Today I backed the Homelessness Reduction Bill, along with my Labour colleagues, which had its second reading in the House of Commons.
The Homelessness Reduction Bill intends to get to grips with the scandal of rising homelessness across the country and aims to bring down high levels of homelessness by placing stronger duties on councils to help people who are homeless or threatened with homelessness at an earlier stage. Dawn Butler and the Labour Party have however warned that any new rules or responsibilities placed upon local authorities must be fully funded.
In the London Borough of Brent statutory homelessness has increased from 322 in 2009/10 to 709 in 2015/16 and rough sleeping has increased from 3 to 55. Across England since 2010, the number of homeless people sleeping rough on the streets has doubled and statutory homelessness has increased by 44%. Under the Labour government from 1997-2010, rough sleeping fell by 75% and statutory homelessness was reduced by nearly two-thirds.
Labour has also warned that homelessness will not be significantly reduced unless the causes of rising homelessness in the last six years are addressed. The Party has released analysis showing how Conservative cuts and decisions since 2010 have led directly to higher homelessness. From overseeing soaring private rents, to the loss of affordable homes. We are calling on the Government to act now to tackle the root causes of rising homelessness – build more affordable housing, act on private renting and re-think the crude cuts to housing benefit for the most vulnerable.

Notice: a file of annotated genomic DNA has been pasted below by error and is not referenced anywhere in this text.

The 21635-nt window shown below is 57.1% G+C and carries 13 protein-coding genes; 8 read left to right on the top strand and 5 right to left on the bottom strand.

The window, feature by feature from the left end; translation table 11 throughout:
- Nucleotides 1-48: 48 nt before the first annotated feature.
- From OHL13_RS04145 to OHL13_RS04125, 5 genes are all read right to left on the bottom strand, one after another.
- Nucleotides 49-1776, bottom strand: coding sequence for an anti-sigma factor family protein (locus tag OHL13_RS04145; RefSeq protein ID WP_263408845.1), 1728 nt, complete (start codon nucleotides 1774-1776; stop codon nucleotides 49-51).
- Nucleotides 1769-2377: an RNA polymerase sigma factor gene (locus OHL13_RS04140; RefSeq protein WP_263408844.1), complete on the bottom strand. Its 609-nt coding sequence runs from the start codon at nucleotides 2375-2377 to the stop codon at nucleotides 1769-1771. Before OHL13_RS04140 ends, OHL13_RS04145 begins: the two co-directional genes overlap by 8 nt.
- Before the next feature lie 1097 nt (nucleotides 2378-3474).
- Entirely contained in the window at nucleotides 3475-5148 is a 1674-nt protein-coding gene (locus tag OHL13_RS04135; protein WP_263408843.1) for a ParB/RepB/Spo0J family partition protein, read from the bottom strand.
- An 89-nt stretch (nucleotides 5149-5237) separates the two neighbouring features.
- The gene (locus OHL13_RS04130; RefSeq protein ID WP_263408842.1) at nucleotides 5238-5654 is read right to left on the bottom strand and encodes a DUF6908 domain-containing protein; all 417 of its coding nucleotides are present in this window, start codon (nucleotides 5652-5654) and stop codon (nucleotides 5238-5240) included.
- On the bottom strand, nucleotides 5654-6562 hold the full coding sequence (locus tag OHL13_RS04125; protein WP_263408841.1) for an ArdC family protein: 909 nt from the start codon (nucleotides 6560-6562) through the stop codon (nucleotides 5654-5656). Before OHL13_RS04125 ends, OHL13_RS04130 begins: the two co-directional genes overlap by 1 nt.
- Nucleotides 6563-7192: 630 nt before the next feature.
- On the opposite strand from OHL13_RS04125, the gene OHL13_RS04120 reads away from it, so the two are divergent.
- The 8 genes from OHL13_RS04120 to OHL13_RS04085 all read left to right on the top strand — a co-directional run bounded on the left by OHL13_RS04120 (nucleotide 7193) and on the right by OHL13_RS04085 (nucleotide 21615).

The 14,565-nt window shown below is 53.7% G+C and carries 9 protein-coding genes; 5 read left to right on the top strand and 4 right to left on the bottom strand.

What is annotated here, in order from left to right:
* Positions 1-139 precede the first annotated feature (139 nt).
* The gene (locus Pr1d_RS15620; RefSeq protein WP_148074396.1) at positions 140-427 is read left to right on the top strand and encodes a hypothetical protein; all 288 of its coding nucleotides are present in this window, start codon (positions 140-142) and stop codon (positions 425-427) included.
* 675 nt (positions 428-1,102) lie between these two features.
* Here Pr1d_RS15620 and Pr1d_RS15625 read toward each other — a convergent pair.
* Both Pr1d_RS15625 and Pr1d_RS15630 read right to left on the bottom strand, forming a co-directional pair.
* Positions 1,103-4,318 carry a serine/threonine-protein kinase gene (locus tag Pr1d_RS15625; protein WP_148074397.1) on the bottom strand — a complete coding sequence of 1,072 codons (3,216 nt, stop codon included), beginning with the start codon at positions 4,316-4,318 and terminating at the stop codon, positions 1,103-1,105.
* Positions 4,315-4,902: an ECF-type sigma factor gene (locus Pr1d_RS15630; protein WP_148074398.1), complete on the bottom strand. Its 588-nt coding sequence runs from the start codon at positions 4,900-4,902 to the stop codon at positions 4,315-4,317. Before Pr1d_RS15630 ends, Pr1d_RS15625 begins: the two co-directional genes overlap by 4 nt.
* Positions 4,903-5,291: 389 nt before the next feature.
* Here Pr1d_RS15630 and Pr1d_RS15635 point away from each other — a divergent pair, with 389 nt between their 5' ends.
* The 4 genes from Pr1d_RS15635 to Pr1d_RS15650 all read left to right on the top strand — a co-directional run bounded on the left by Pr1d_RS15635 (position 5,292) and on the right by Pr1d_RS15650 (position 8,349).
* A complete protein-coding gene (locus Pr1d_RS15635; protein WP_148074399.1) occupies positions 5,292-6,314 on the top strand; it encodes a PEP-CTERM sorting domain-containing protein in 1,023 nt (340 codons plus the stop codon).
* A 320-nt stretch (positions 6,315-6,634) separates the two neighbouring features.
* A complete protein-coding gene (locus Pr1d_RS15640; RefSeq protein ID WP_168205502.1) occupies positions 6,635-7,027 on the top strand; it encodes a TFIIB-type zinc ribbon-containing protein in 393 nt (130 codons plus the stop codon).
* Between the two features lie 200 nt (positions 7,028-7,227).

In 2006 I recall lobbying for an extra £5m to help Brent with its homelessness policy. We were slowly winning the battle. Since 2010 we have seen a significant rise in homelessness in Brent as a result of severe cuts to local council services and the selling off of local housing stocks. I wholeheartedly support this bill but there is a condition. This government needs to invest in more social housing and invest new money into combating homelessness. I have been out on the streets with St Mungos and some people living on the streets are working they just cannot afford the high rents. This needs to stop. I also expect the council to be pushing for more inventive solutions to high rents in Brent.
This month I am also hosting and organising a housing summit bringing together advice agencies, housing providers, faith groups and more to ensure that Brent residents in need receive an integrated service as well as looking at innovative solutions to local housing need.